AFAS: Every dollar donated

by Capt. David Weller
86th Medical Group special needs coordinator

 

Photo by Airman 1st Class Holly Cook Brig. Gen. C. K. Hyde, 86th Airlift Wing commander, and Chief Master Sgt. James Morris, 86th AW command chief, fill out an  Air Force Assistance Fund form April 3 on Ramstein. The AFAF was established to provide assistance through donations to  organizations charged with helping Airmen and their families.
Photo by Airman 1st Class Holly Cook
Brig. Gen. C. K. Hyde, 86th Airlift Wing commander, and Chief Master Sgt. James Morris, 86th AW command chief, fill out an
Air Force Assistance Fund form April 3 on Ramstein. The AFAF was established to provide assistance through donations to
organizations charged with helping Airmen and their families.

With talk of sequestration, cutbacks and furlough, it may seem like an odd time in the nation’s history to talk about giving money to a charitable organization. Messages from Washington don’t inspire hope for a better or brighter future.

But this is also when service members help each other out. While the rest of the country may worry about how bad things are, service members step up and ask how they can help. Service members have a unique opportunity during the Air Force Assistance Fund campaign to directly improve one or more of their fellow member’s lives.

Every April, the Air Force kicks off its annual Air Force Aid Society charity drive. The AFAS is an official charity dating back to 1942. The AFAS mission is to help relieve financial distress of Airmen and their families and to assist them in financing their higher education goals. AFAS accomplishes its mission by providing interest-free loans and grants for short-term or one-time emergencies, such as food, rent and utilities. It can also help with car repair and emergency travel requirements.


There have been stories told of other charitable organizations collecting money but not distributing very much of that money to the people they are supposed to help. This is definitely not the case for the AFAS; every dollar donated supports AFAS emergency assistance, education and community enhancement programs.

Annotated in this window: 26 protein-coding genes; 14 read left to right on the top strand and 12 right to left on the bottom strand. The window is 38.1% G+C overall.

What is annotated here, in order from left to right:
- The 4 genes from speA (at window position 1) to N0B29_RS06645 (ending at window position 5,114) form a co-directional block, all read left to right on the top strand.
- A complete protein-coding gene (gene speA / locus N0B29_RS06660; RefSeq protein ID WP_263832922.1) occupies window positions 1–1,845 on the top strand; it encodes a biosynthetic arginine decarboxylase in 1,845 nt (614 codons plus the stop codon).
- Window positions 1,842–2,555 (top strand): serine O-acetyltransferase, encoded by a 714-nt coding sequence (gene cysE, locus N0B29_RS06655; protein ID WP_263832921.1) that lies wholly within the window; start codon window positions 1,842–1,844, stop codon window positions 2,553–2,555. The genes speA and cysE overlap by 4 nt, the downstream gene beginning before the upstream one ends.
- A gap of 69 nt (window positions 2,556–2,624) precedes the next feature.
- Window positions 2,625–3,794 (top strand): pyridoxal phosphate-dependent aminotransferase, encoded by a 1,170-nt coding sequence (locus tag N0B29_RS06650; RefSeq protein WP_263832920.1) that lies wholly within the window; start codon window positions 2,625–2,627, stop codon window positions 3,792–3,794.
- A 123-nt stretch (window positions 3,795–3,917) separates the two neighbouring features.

In 2012, AFAS provided more than $17.8 million in support to 40,000 Airmen and their families. That $17.8 million was broken down into $10.1 million in emergency assistance going toward funeral expenses or emergency travel; $5.8 million in education programs like education grants or spouse tuition assistance; and $1.9 million in community outreach programs like Give Parents a Break and phone cards for deployed Airmen.

That sounds great on paper, but who gets the assistance? Eighty-nine percent of emergency assistance dollars went to active-duty members and their families in grades E-6 and below.

If 50 percent active duty participation is achieved in this drive, AFAS will award a cash reward to Ramstein.
The charity drive is currently happening. Each squadron has a representative in charge of contacting its members and providing information about the drive. Take time to donate something. If everyone sacrificed the price of one fast-food meal a month, it would be easy to meet or exceed the charity’s goal.

How can the AFAS help you?

» There are people who care and are willing to help. The Air Force Aid Society provided more than 40,000 assists to Air Force members and their families in 2012 with $17.8 million in assistance.

» Sudden emergency and no cash? It can happen to anyone. Your Air Force Aid Society has assisted Air Force people for more than 70 years and is there to help you.

» Have a modest need that has you thinking about going to a payday lender? Why not turn to the Ramstein Airman & Family Readiness Center for a Falcon Loan. You’ll get an interest free loan with minimum paperwork.